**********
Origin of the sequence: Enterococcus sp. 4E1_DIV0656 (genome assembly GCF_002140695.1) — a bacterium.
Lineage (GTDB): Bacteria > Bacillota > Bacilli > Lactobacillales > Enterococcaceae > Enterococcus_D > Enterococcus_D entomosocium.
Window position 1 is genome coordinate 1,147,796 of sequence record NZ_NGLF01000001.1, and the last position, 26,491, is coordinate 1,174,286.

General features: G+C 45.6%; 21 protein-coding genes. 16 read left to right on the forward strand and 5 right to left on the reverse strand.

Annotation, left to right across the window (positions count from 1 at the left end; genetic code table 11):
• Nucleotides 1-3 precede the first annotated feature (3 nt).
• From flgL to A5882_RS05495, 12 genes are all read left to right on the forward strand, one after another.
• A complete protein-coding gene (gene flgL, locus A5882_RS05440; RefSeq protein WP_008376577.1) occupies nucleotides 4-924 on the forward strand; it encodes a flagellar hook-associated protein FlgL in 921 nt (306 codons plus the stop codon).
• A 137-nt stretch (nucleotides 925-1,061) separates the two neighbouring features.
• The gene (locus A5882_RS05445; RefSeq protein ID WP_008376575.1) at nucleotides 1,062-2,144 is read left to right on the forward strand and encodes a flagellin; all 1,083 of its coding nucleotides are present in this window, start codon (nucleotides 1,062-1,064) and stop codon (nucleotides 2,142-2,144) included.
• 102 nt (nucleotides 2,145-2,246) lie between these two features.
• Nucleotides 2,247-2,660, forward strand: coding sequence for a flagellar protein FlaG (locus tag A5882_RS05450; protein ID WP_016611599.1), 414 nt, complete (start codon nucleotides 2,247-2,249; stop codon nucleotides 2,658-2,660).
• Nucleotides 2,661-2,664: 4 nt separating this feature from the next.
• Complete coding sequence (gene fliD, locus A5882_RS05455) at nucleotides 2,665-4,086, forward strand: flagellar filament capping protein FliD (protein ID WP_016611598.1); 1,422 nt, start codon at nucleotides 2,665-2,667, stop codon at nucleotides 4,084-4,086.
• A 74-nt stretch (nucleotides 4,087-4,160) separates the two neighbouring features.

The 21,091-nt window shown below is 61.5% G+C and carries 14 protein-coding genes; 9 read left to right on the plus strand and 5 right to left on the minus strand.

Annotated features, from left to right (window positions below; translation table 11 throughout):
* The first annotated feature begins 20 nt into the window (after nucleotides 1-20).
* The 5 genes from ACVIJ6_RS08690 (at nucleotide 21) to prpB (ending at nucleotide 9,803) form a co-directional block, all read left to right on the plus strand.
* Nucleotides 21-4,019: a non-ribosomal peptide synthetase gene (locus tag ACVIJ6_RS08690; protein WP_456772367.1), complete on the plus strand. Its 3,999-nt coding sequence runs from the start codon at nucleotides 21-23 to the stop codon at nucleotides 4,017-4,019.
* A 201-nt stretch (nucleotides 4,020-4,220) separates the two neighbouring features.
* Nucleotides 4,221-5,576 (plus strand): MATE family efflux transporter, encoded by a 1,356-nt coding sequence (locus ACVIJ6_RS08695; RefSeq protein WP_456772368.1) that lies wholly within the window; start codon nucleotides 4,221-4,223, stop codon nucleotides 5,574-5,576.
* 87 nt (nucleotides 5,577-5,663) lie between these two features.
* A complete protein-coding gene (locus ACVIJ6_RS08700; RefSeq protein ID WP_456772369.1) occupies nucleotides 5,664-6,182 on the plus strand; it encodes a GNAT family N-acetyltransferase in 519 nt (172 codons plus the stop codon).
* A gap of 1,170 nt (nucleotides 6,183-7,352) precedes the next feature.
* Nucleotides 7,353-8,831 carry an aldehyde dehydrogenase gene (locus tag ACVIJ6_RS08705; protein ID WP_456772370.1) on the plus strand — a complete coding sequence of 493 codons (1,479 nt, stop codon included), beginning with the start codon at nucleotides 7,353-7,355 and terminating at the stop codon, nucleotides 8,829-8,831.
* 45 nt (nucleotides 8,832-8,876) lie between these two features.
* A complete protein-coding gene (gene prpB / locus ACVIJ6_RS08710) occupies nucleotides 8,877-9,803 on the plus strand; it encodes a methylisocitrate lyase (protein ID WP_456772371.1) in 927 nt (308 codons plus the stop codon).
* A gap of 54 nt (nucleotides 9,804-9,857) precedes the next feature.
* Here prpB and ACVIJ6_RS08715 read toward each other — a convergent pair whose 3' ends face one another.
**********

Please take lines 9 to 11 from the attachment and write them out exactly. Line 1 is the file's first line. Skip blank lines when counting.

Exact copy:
• A 137-nt stretch (nucleotides 925-1,061) separates the two neighbouring features.
• The gene (locus A5882_RS05445; RefSeq protein ID WP_008376575.1) at nucleotides 1,062-2,144 is read left to right on the forward strand and encodes a flagellin; all 1,083 of its coding nucleotides are present in this window, start codon (nucleotides 1,062-1,064) and stop codon (nucleotides 2,142-2,144) included.
• 102 nt (nucleotides 2,145-2,246) lie between these two features.